After two summer vacations in Whitefish, Montana, Francine Roston and her family became so enamored with the remote mountain town that they decided to make it their permanent home.
They moved from New Jersey in 2014, and Roston, a longtime conservative rabbi, set about working to unite the small Jewish communities of Montana’s Flathead Valley.
Then, in December 2016, the national spotlight fell on a Whitefish resident and influential racist named Richard Spencer, and the town became the target of an anti-Semitic “troll storm” in which the Rostons and their neighbors received threats and had their home addresses shared online. At the time, there were only three Jewish families in the resort town of 7,000 people.
Francine Roston, who is scheduled to speak Saturday at Gonzaga University, said she had never heard of Spencer when she moved to Whitefish. But now she sums up his ideology in a few words: “hatred, anti-Semitism, misogyny and white supremacy, with pseudo-intellectual language to dress it up.”
The hateful campaign in Whitefish was led in part by Spencer, who boasts that he coined the term “alt-right,” and former KKK leader David Duke.
But it was Andrew Anglin, the publisher of the Daily Stormer, a neo-Nazi website, who called for an armed march in the streets of Whitefish, claiming that Jews, “a vicious, evil race of hate-filled psychopaths,” had lobbed verbal attacks at Spencer’s mother.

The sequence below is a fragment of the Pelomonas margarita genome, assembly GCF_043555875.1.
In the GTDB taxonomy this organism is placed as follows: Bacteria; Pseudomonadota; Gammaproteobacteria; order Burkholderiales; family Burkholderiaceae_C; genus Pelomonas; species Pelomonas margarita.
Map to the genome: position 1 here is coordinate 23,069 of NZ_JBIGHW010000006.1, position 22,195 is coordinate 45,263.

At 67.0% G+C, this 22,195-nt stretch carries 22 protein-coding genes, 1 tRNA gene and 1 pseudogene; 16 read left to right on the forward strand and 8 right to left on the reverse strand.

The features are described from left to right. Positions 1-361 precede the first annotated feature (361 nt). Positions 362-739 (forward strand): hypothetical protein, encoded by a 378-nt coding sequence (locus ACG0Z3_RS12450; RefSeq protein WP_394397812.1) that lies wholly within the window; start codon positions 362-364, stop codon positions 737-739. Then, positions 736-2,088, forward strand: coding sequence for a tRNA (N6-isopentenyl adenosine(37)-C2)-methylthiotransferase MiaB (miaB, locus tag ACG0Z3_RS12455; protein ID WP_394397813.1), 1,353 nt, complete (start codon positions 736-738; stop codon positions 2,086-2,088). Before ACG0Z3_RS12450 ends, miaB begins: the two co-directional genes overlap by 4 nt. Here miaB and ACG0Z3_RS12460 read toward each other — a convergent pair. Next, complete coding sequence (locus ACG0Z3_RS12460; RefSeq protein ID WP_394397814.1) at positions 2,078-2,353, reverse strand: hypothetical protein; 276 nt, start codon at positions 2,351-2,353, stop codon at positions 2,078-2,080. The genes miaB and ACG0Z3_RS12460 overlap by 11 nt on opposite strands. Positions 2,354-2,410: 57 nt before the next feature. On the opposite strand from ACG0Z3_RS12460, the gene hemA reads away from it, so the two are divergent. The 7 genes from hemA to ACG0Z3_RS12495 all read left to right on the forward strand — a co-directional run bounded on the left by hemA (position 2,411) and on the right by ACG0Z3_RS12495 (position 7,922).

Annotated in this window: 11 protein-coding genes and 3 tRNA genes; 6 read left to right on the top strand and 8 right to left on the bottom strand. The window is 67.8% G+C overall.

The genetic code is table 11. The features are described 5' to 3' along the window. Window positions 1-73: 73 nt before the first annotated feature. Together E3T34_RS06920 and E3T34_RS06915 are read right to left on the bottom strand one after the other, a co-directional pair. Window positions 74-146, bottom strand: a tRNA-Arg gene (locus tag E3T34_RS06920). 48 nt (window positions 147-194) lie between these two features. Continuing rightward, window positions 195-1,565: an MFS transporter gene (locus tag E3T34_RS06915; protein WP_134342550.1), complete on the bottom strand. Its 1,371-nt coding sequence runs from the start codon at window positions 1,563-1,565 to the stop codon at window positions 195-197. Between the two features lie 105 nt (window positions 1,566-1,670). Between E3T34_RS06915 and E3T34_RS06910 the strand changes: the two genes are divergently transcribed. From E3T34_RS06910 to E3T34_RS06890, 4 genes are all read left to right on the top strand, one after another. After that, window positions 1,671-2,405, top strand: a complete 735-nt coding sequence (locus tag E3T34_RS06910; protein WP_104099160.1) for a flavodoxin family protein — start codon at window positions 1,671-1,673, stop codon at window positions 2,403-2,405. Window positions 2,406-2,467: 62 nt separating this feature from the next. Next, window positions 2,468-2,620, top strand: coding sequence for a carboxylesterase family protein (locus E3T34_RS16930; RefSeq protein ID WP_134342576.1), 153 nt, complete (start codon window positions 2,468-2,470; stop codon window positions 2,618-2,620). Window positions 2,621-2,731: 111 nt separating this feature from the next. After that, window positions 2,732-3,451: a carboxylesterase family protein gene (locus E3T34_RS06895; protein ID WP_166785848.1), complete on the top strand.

Sherry Spencer owned the building where her son runs his innocuously named “think tank,” the National Policy Institute, and in a TV news story in December, a local Jewish real estate agent called on her to shut it down.
Roston will be the keynote speaker at a three-day conference hosted by Gonzaga’s Institute for Hate Studies. Her speech will begin at 7 p.m. Saturday in the Hemmingson Center. Tickets are free for Gonzaga students and $10 for nonstudents. They can be purchased on the institute’s website.
In an interview, Roston said she will share what it was like to fall victim to vicious cyberattacks, but her main goal is “to share and promote the positive responses that we experienced in our community.”
Whitefish residents turned out in droves to support their Jewish neighbors, even though sympathizers would be subjected to the same onslaught of hateful emails, phone calls, social media posts and Yelp reviews. They formed a group called Love Lives Here to oppose neo-Nazis, and sent gift baskets as a form of consolation. Roston called them “baskets of love.”
And after the Daily Stormer called on neo-Nazis to march in Whitefish, a bipartisan group of Montana’s state and federal leaders signed a statement condeming it. The march, scheduled for January, never happened.
“From local neighbors to city officials to our state elected representatives,” Roston said, “we heard the message loud and clear that we were being supported, and that hatred and these kinds of attacks were unwelcome in our town.”
Roston still occasionally crosses paths with Spencer, who lives part time in Whitefish. And she still worries about the treatment of minorities in the United States.
“There are statistics on the increase of bias incidents since November 2016 in schools and cities across the country,” she said. “It’s upsetting and disconcerting, and it is an opportunity, always, for education.”
Roston said she’s not interested in stifling speech but wants to expose threats of violence for what they are.
“I believe that Richard Spencer has the right to speak in public and promote his viewpoint, no matter how hateful and disgusting it is. What I am concerned about is when these hateful philosophies are used to fuel harassment, cyberattacks and physical attacks,” she said. “I’m operating under the principle that the best detergent is sunlight.”
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